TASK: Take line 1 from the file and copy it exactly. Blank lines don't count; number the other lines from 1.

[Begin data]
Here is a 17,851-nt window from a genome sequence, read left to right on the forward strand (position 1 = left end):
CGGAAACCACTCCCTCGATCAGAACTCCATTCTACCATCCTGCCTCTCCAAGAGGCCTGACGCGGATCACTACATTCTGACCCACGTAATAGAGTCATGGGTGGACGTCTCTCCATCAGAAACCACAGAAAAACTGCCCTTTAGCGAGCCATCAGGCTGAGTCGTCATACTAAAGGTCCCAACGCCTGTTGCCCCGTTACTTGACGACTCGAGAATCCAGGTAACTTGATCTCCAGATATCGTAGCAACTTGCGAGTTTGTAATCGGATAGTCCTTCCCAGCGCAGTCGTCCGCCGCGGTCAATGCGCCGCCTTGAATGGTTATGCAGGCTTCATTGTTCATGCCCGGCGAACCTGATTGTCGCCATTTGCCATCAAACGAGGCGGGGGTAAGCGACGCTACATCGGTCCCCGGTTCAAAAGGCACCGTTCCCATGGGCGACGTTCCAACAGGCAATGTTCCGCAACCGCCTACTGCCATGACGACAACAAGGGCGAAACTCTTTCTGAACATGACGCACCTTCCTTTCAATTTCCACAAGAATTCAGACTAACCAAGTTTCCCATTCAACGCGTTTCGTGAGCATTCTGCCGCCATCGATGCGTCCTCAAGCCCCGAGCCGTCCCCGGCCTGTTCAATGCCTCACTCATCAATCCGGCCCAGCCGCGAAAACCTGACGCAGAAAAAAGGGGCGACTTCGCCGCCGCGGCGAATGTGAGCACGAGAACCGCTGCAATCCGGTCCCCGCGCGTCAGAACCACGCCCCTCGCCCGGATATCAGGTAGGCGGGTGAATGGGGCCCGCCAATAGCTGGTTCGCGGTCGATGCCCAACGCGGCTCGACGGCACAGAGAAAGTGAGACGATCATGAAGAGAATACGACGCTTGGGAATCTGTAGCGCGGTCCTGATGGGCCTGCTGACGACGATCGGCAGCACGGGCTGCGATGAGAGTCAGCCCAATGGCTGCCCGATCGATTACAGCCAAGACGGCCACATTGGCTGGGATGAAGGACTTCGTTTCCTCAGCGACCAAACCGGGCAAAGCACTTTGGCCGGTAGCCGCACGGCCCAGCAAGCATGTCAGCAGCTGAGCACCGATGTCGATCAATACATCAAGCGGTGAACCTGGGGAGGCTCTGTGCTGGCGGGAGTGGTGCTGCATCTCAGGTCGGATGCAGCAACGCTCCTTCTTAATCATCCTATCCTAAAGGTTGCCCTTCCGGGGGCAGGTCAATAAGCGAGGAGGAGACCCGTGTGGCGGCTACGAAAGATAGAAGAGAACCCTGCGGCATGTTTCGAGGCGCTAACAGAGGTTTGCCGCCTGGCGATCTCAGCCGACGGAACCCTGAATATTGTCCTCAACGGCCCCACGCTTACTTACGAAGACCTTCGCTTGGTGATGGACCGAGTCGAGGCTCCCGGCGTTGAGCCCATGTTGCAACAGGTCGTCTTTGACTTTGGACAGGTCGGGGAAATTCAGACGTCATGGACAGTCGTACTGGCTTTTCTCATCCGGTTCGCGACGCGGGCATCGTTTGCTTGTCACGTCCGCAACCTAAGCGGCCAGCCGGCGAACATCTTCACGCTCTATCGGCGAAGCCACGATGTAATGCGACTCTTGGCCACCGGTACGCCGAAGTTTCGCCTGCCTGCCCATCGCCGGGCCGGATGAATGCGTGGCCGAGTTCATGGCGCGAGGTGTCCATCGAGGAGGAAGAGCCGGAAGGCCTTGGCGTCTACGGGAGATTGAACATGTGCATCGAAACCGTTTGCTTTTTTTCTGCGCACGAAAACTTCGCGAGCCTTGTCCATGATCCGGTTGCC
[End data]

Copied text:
Here is a 17,851-nt window from a genome sequence, read left to right on the forward strand (position 1 = left end):